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Has the Age of the Solo Live Producer Arrived?

Have the need to distance and the widespread availability of versatile, small-footprint, low-cost, multicam streaming-ready tools brought single-producer live production to the mainstream? Ben Ratner and Alex Lindsay discuss at Streaming Media East Connect 2020.

Watch the complete panel from Streaming Media East Connect on the Streaming Media YouTube channel.

Learn more about live streaming production at Streaming Media West 2020.

Read the complete transcript of this clip:

Ben Ratner: I come from the prosumer world where, for four or five years now, I've been the only person on a production many times. I think that that kind of work--not for every occasion, but for many occasions--is going to come in use now. Someone who is not only able to do the basic tech--audio, video, have a camera, know the basics of using bonded cellular or getting connected to the internet--but also is able to do all-in-one production with something like TriCaster, OBS, Wirecast, or any of the prosumer, mid-level ways to do live multicamera production.

That's a good kind of person to know, or to be able to hire, because if you're not allowed to have 50 people in a room and you can only have, let's say 25 people, you're not going to waste 10 of those people on a live streaming crew. Clients are going to want one person in there that could just do everything, or someone that can handle it with different elements and send all your signals to somewhere else.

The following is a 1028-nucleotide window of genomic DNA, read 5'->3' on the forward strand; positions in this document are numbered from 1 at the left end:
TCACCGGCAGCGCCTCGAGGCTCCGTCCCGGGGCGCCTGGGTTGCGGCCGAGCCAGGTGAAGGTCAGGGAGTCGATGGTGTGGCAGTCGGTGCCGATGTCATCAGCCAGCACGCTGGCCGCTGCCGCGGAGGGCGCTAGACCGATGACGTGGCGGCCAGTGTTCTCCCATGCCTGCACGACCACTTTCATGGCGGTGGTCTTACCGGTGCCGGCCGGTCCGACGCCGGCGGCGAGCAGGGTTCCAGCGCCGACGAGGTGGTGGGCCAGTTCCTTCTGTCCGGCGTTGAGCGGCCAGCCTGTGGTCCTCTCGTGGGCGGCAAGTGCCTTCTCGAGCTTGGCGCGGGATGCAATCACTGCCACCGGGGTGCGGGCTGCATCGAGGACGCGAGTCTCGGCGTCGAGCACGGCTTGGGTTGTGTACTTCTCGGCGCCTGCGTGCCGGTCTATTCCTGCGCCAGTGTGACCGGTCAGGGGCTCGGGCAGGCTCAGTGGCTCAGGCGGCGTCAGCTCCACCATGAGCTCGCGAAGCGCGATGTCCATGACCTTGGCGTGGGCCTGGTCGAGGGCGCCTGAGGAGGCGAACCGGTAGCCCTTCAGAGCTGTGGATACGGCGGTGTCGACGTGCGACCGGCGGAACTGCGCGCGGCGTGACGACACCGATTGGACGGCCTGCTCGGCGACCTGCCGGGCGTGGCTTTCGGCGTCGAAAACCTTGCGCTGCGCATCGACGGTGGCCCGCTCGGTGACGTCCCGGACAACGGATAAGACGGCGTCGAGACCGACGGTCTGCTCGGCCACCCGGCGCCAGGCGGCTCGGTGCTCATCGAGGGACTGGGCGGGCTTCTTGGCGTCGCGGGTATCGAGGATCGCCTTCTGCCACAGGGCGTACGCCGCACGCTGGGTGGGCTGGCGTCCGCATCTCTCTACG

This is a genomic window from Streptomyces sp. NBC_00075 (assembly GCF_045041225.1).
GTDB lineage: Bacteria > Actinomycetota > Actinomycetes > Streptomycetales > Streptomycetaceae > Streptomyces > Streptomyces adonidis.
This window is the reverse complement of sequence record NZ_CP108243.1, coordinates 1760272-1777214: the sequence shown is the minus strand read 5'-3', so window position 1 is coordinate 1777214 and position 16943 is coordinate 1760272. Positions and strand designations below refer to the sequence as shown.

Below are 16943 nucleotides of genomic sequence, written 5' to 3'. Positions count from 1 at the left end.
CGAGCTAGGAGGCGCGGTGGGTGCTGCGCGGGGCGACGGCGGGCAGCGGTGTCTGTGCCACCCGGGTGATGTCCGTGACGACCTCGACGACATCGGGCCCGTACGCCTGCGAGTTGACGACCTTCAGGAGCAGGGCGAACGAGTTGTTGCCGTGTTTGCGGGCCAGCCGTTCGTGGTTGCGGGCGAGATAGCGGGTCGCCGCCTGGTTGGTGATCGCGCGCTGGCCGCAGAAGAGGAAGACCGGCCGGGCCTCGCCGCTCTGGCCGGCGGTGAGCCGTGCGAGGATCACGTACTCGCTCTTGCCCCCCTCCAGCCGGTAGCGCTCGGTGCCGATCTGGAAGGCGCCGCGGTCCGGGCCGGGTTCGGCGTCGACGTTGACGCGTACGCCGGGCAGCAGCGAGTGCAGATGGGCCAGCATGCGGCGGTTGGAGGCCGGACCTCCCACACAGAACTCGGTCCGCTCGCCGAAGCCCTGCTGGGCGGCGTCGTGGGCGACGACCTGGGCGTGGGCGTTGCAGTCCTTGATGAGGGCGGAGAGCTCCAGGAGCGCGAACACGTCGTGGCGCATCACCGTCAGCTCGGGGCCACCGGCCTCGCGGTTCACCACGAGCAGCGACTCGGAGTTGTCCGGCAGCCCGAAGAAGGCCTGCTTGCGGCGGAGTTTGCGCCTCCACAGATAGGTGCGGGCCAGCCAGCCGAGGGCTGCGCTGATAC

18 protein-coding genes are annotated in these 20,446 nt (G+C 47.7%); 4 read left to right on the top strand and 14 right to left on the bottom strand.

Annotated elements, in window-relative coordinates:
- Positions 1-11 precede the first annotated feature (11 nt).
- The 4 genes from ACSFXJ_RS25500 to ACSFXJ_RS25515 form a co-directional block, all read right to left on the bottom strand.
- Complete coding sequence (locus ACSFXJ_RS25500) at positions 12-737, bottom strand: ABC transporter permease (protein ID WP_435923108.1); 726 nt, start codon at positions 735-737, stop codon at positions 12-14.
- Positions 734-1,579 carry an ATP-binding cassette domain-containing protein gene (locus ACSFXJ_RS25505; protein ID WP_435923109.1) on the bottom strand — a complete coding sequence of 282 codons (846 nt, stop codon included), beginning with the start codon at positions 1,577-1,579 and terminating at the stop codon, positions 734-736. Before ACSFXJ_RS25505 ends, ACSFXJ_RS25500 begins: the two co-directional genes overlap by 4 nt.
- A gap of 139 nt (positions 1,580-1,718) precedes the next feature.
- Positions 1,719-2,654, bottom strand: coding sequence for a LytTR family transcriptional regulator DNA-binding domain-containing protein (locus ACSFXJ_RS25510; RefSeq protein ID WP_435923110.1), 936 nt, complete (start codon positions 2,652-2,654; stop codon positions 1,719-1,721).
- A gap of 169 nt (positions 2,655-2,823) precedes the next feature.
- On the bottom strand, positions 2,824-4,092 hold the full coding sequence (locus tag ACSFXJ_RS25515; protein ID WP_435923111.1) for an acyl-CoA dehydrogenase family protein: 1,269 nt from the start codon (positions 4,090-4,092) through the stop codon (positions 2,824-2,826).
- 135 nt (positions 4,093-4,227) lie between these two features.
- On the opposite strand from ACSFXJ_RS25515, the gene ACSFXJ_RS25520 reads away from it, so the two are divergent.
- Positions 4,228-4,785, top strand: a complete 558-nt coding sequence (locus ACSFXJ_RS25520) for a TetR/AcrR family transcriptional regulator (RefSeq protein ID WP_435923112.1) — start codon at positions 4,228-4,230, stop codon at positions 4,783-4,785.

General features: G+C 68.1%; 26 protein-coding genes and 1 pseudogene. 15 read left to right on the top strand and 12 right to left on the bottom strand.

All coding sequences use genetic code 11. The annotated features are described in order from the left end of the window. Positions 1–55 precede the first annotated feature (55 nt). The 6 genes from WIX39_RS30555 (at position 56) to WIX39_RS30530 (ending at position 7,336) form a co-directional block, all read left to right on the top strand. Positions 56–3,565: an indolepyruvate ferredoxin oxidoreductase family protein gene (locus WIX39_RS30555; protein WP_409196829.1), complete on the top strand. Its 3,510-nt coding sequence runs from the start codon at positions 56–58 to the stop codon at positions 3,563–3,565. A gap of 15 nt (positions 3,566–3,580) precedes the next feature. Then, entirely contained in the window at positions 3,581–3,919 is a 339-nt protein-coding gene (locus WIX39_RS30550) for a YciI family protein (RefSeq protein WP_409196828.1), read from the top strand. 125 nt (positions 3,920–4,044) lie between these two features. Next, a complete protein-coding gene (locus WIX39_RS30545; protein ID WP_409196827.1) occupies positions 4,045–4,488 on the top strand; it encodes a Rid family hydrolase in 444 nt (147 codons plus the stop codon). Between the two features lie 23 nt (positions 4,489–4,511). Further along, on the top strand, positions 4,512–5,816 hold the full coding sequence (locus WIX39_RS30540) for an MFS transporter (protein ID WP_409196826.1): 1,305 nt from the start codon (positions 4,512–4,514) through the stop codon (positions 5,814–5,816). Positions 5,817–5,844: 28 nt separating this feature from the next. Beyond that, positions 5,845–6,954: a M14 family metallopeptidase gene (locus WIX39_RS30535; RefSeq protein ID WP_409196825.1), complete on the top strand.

I think if it's possible to find all-in-one tech producers--or all-in-one producers in general--that's a useful thing until we know more about what's going on. Obviously, if you have the opportunity to hire and bring in bigger teams, it will be better. It will be nicer. But sometimes you have to deal with the reality of amount of people you can fit in the room.

Alex Lindsay: I think that the reason that things are going to change so dramatically is because the technology was here to do it. Zoom was here to do it. Right now we can throw an ATEM Mini with three 6K cameras and a little mixer into a 1510 and a backpack, send a person out, and they can cut a three-camera. We all are playing with them. And so you can cut a very basic show with that.

Is that going to replace all the stuff that we have? No, but you can do a relatively good show, especially as a contribution into a larger show. That's one of the reasons I started doing this morning thing called Office Hours that has 300 people showing up from around the world every day--and all we're doing is talking about production--is because I need to make sure that I have exactly what you're looking for, Ben. I need to make sure that I know who those people are anywhere in the world, because we're going to need them as this continues to move forward.

And so how do we educate them? How do we help them educate each other? It's really more peer-to-peer than it is a class. But a lot of that is paying attention to--you're absolutely right--this all-in-one approach. And the hardest thing by the way, is audio. Video is relatively straightforward. People who understand audio and coms are gold. That's been our experience. Audio is much harder to teach than video from a live perspective because you can't see it, you know, but audio is probably more important than video because you can't listen to bad audio for very long. You can watch bad video for quite some time.

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